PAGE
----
I install - Naked DSL, DSL Master Splitters, VoIP, data cabling and general computer support for home and small business.
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  Reply # 1512688 14-Mar-2016 08:06
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coffeebaron:

 

 Sorry I haven't had a chance to reply to this thread earlier. Getting at least a few cables in now rather than a massive network build is still better than doing nothing. The key here is getting the cables from A-B in the wall now; even if its a rush job by an incompetent sparky (NB: in no way am I saying your sparky will be incompetent, or that all sparky's are incompetent). Ends can be fixed up / re-terminated etc. with a bit of time - but pulling new cables later will be a much bigger task.

 

If you want any help / advise, flick me a PM. If you need another quote I'm happy to advise; but I'm a bit behind on stuff right now, so I may miss your window.

 

 

 

Thanks for the advice @coffeebaron. The builders have told me they want all this sort of work done by this week, as they're about to start installing the new cladding. So it sounds like there wouldn't be any point getting a quote from you, as your dance card is already full. :-(


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  Reply # 1513106 14-Mar-2016 15:39
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dclegg:

 

coffeebaron:

 

 Sorry I haven't had a chance to reply to this thread earlier. Getting at least a few cables in now rather than a massive network build is still better than doing nothing. The key here is getting the cables from A-B in the wall now; even if its a rush job by an incompetent sparky (NB: in no way am I saying your sparky will be incompetent, or that all sparky's are incompetent). Ends can be fixed up / re-terminated etc. with a bit of time - but pulling new cables later will be a much bigger task.

 

If you want any help / advise, flick me a PM. If you need another quote I'm happy to advise; but I'm a bit behind on stuff right now, so I may miss your window.

 

 

 

Thanks for the advice @coffeebaron. The builders have told me they want all this sort of work done by this week, as they're about to start installing the new cladding. So it sounds like there wouldn't be any point getting a quote from you, as your dance card is already full. :-(

 

 

 

 

I think you need to confirm where you want the network hub to be, and considering how a bundle of cable will get through whatever wall/floor penetrations they need to get to that point. Theres no advantage to have it in your office if there are enough data outlets in the office. The hub interconnects all services, so it should be somewhere that it can connect to both the phone line and ONT, and often the TV wiring. As mentioned previously, an outlet next to the ONT will connect internet, and another cable to the same spot will often be required to connect the phone output of your router (usually the router has an internal VoIP service) into the exisiting house wiring for phones.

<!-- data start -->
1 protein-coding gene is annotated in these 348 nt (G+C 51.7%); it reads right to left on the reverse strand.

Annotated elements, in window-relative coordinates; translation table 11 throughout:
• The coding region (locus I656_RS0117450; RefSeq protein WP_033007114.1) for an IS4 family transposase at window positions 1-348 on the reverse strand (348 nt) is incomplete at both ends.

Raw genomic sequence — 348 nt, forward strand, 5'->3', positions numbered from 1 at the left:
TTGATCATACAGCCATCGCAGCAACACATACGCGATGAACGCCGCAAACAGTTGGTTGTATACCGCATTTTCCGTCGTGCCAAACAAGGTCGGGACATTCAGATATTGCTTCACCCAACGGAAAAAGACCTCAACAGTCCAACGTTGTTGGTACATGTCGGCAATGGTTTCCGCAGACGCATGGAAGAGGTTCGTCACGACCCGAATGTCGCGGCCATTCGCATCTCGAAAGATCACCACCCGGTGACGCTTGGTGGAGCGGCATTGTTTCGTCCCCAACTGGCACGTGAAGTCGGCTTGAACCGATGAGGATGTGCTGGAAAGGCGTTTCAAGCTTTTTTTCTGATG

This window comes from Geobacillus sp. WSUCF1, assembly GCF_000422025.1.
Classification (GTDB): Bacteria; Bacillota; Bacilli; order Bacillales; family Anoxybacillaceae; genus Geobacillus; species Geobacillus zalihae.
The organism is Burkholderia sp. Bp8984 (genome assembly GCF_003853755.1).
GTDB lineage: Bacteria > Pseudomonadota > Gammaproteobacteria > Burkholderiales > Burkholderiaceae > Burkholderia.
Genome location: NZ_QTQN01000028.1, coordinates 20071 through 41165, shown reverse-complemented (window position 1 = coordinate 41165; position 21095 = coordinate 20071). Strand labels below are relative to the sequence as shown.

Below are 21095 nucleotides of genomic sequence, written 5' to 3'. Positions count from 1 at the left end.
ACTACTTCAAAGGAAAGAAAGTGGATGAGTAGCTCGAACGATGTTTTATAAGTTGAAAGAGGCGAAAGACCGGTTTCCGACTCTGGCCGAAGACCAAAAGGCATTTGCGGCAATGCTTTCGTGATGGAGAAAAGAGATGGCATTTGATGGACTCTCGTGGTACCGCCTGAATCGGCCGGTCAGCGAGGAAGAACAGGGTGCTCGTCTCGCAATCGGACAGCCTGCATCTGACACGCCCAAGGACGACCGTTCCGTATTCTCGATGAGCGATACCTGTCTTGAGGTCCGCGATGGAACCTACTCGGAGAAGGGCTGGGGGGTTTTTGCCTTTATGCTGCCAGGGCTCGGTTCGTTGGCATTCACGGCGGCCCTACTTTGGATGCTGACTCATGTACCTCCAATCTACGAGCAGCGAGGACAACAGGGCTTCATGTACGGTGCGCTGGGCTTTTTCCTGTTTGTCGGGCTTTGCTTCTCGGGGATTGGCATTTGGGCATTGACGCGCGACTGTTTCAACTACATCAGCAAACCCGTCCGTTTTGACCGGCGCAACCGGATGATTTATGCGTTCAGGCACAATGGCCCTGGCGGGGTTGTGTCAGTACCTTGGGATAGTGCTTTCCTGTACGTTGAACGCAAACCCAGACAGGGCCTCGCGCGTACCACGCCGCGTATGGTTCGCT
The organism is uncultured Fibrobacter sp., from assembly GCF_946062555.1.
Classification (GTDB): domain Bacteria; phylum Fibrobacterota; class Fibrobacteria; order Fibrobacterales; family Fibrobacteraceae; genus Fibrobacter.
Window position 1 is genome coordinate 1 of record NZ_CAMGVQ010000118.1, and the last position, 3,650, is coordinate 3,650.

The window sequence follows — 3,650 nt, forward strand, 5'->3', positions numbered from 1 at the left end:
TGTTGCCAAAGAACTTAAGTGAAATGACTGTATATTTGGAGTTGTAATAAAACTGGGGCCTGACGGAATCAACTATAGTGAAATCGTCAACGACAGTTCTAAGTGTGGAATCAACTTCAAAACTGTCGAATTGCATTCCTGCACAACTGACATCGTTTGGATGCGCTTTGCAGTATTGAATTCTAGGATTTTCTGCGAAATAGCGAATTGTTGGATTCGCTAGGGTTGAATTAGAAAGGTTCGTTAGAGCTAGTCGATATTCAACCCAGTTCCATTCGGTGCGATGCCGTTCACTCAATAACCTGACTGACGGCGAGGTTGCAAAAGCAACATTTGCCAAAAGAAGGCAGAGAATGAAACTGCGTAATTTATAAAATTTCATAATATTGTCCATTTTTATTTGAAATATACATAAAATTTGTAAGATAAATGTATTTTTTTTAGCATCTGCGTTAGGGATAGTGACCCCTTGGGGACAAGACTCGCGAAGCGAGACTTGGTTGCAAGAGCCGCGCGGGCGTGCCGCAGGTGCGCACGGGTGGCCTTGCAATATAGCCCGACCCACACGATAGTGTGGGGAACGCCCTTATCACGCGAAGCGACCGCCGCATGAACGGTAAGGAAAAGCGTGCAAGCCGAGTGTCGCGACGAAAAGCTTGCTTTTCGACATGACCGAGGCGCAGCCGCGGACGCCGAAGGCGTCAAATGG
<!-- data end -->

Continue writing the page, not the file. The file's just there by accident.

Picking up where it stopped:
I'm available for part of this week, but short notice doesnt make it cheaper... I may need to ask another contractor to help out. 021-825214 if its urgent.





Qualified in business, certified in fibre, stuck in copper, have to keep going  ^_^



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  Reply # 1513132 14-Mar-2016 15:53
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webwat:

 

I think you need to confirm where you want the network hub to be, and considering how a bundle of cable will get through whatever wall/floor penetrations they need to get to that point. Theres no advantage to have it in your office if there are enough data outlets in the office. 

 

Ideally it'd be in the garage, but I considered terminating connections in my office due to cost considerations. That's where our ADSL port currently resides, so there should be less involved to do it there.

 

 

 

 

I'm available for part of this week, but short notice doesnt make it cheaper... I may need to ask another contractor to help out. 021-825214 if its urgent.

 

 

Well technically the only urgency is around getting access to the exposed walls. So laying the cable itself would need to be done this week, but termination of cables inside could probably be a little more relaxed.




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  Reply # 1514960 17-Mar-2016 12:10
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Update: Settled on a quote from my sparkie to get what we needed done for just under $1K. It turns out my plans to have every port wired were out of budget (around $2K), so we're forgoing the patch panel and terminating all in the office.

 

It's not as flexible as my best case scenario, but it suits our needs perfectly, and future owners can suck it :-). They'll have data cabling to the most important rooms, and one at the far end of the house to wire in a wifi access point if neeed. 

 

In the end I didn't need to propose this cost saving suggestion to him, as he suggested it to me before I could go there. And after talking to him about all this, I have a reasonably high degree of confidence in his ability and experience in this area.

 

Thanks to all for your help in this thread, including the couple of you who reached out to me privately to assist.


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  Reply # 1514967 17-Mar-2016 12:20
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Sounds like a good outcome. I think the main thing is to have that wired backbone for wifi access points. Still miles ahead of the average NZ home wiring!



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  Reply # 1514971 17-Mar-2016 12:29
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froob: Sounds like a good outcome. I think the main thing is to have that wired backbone for wifi access points. Still miles ahead of the average NZ home wiring!

 

Yeah, I'm pretty happy.

 

While I wanted all rooms to be wired, including bedrooms, I was getting pushback from my wife on that one. And she was right; currently we don't have a need for ports in them (apart from the one I use as an office, and that'll be wired). My daughters far prefer to use wifi, and we don't have any Internet enabled devices in our bedroom (and nor do we have plans for any). So by having the ability to strengthen wifi coverage throughout the house, but still have ethernet in our entertainment hubs & office, I'm considering this a win all round.

 

The only real cost is future expandability, but that'll be a problem for the next owners to grapple with.